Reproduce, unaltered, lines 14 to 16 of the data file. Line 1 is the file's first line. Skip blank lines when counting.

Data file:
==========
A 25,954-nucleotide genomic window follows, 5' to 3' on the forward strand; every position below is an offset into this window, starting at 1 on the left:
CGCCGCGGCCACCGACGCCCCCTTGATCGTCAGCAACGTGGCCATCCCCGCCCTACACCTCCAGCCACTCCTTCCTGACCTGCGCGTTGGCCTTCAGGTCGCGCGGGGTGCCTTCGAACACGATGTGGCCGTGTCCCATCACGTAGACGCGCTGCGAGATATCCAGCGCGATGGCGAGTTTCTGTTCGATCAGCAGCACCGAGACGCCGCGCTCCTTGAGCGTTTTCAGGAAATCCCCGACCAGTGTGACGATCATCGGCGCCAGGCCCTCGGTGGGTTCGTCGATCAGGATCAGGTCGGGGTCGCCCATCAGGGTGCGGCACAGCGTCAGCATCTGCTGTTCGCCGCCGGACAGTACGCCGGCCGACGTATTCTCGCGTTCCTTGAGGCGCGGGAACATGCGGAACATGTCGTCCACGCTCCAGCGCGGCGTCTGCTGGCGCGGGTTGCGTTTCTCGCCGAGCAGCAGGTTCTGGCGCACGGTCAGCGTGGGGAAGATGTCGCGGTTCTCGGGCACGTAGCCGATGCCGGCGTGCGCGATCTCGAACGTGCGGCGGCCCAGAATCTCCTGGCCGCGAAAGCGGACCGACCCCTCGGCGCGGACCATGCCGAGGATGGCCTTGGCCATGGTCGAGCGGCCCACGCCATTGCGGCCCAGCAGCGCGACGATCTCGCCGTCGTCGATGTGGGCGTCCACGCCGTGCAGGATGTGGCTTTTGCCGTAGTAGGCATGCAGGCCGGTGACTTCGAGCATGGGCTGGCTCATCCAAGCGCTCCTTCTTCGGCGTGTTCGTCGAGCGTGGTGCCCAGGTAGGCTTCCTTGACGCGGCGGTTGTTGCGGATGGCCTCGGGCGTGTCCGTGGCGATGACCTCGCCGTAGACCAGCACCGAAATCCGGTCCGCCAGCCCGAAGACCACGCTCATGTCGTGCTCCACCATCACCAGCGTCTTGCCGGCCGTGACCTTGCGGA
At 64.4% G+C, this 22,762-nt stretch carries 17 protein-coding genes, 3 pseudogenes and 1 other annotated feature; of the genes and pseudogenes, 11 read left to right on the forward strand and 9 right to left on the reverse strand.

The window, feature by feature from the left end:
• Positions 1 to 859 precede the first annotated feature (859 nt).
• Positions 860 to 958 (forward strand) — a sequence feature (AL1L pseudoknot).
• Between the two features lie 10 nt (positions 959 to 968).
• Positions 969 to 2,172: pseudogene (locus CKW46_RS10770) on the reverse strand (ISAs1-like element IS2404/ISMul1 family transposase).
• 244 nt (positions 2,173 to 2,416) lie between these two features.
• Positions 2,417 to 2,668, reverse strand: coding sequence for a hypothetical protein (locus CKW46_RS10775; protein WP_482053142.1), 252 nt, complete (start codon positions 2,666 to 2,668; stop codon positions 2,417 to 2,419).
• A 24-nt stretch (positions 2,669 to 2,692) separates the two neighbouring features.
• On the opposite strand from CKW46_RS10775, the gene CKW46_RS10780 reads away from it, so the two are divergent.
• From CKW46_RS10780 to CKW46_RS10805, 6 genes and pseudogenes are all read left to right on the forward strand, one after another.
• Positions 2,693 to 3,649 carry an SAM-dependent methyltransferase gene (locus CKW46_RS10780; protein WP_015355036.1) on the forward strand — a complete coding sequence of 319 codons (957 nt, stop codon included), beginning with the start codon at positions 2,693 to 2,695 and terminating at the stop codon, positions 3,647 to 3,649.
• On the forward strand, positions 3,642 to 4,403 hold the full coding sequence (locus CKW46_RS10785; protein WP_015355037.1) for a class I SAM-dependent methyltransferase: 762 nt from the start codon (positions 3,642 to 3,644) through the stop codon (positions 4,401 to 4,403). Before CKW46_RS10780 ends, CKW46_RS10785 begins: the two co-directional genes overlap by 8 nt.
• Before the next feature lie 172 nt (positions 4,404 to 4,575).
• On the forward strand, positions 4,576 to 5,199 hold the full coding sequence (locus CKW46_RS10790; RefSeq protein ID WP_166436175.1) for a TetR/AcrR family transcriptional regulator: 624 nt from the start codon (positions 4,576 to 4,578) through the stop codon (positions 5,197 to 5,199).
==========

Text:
• Positions 2,693 to 3,649 carry an SAM-dependent methyltransferase gene (locus CKW46_RS10780; protein WP_015355036.1) on the forward strand — a complete coding sequence of 319 codons (957 nt, stop codon included), beginning with the start codon at positions 2,693 to 2,695 and terminating at the stop codon, positions 3,647 to 3,649.
• On the forward strand, positions 3,642 to 4,403 hold the full coding sequence (locus CKW46_RS10785; protein WP_015355037.1) for a class I SAM-dependent methyltransferase: 762 nt from the start codon (positions 3,642 to 3,644) through the stop codon (positions 4,401 to 4,403). Before CKW46_RS10780 ends, CKW46_RS10785 begins: the two co-directional genes overlap by 8 nt.
• Before the next feature lie 172 nt (positions 4,404 to 4,575).